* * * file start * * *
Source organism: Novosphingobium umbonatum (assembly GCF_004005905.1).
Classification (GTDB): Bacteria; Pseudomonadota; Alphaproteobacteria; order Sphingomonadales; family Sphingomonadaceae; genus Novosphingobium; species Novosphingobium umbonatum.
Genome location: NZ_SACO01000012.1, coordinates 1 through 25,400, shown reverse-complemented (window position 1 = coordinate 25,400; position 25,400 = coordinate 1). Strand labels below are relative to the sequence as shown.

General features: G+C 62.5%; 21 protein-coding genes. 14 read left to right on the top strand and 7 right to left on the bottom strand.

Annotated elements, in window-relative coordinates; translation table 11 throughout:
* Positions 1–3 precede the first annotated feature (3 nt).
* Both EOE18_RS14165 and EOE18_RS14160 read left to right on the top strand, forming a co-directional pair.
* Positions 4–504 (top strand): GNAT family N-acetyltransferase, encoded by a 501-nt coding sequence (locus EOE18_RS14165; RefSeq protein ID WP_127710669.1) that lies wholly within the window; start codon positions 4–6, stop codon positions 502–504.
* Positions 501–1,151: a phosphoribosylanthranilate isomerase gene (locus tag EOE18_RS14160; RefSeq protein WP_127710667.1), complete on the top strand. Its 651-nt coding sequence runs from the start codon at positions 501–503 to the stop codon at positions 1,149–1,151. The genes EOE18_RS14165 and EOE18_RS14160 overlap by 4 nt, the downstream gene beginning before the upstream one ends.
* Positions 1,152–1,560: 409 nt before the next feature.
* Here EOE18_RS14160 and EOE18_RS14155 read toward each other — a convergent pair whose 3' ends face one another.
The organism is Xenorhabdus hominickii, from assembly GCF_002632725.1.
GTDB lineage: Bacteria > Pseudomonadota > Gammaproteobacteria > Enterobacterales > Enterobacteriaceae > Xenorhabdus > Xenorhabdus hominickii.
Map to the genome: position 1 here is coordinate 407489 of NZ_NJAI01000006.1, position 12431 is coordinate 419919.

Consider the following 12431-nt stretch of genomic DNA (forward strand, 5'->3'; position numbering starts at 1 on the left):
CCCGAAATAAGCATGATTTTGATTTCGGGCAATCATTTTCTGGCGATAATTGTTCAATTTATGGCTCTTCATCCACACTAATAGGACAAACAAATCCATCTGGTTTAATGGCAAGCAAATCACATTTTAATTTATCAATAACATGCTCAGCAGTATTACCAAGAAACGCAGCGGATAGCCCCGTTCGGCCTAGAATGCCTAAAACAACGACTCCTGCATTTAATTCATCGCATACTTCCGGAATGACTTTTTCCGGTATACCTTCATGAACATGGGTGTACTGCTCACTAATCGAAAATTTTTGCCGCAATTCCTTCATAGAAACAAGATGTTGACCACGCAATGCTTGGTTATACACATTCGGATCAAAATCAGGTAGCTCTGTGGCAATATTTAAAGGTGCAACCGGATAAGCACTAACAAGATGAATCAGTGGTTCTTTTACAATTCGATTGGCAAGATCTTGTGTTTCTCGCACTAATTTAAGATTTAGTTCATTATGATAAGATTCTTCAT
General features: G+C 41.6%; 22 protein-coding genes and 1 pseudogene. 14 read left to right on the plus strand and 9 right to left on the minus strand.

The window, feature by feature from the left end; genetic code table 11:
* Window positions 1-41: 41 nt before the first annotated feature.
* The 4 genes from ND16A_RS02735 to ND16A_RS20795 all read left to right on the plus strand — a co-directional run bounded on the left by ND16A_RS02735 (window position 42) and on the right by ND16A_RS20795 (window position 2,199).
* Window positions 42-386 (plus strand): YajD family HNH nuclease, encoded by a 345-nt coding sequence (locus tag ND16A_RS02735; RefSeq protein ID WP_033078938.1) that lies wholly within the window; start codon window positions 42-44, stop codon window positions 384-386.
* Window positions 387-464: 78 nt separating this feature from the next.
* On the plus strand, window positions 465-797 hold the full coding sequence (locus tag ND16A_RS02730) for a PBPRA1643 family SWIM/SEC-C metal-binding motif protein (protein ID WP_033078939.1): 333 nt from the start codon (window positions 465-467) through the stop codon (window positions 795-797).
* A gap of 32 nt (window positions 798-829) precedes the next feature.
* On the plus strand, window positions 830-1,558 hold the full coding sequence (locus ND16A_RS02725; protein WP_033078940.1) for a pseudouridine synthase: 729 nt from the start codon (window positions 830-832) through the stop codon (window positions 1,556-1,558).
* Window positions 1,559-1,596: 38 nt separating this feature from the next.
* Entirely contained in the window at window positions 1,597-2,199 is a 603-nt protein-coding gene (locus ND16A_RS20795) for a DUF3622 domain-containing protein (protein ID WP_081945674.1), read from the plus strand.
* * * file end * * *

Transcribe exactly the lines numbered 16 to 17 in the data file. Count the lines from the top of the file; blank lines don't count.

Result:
CCCGAAATAAGCATGATTTTGATTTCGGGCAATCATTTTCTGGCGATAATTGTTCAATTTATGGCTCTTCATCCACACTAATAGGACAAACAAATCCATCTGGTTTAATGGCAAGCAAATCACATTTTAATTTATCAATAACATGCTCAGCAGTATTACCAAGAAACGCAGCGGATAGCCCCGTTCGGCCTAGAATGCCTAAAACAACGACTCCTGCATTTAATTCATCGCATACTTCCGGAATGACTTTTTCCGGTATACCTTCATGAACATGGGTGTACTGCTCACTAATCGAAAATTTTTGCCGCAATTCCTTCATAGAAACAAGATGTTGACCACGCAATGCTTGGTTATACACATTCGGATCAAAATCAGGTAGCTCTGTGGCAATATTTAAAGGTGCAACCGGATAAGCACTAACAAGATGAATCAGTGGTTCTTTTACAATTCGATTGGCAAGATCTTGTGTTTCTCGCACTAATTTAAGATTTAGTTCATTATGATAAGATTCTTCAT
General features: G+C 41.6%; 22 protein-coding genes and 1 pseudogene. 14 read left to right on the plus strand and 9 right to left on the minus strand.